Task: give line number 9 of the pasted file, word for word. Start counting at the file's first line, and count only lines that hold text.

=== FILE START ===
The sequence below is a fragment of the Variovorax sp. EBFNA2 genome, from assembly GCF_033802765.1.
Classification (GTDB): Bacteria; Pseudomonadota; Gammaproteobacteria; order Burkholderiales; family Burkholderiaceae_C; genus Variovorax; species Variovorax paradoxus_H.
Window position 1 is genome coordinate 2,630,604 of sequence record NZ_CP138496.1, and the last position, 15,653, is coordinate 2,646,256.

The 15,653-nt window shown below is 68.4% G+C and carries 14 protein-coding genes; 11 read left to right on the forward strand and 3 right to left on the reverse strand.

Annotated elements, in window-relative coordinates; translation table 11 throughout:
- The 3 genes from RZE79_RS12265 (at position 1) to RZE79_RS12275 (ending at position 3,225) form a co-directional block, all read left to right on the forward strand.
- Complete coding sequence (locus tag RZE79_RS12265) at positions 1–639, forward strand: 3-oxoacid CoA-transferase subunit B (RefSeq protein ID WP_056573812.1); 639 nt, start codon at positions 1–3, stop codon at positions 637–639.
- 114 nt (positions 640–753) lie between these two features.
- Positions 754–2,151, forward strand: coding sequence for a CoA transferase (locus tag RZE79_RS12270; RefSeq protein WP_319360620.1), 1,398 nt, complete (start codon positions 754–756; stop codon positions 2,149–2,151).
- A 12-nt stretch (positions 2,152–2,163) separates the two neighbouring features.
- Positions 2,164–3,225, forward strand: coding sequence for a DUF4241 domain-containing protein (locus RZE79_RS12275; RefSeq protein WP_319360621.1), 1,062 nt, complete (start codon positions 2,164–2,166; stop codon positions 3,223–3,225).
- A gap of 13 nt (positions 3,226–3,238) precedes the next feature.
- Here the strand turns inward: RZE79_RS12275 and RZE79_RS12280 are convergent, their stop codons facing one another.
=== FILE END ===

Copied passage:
- Positions 754–2,151, forward strand: coding sequence for a CoA transferase (locus tag RZE79_RS12270; RefSeq protein WP_319360620.1), 1,398 nt, complete (start codon positions 754–756; stop codon positions 2,149–2,151).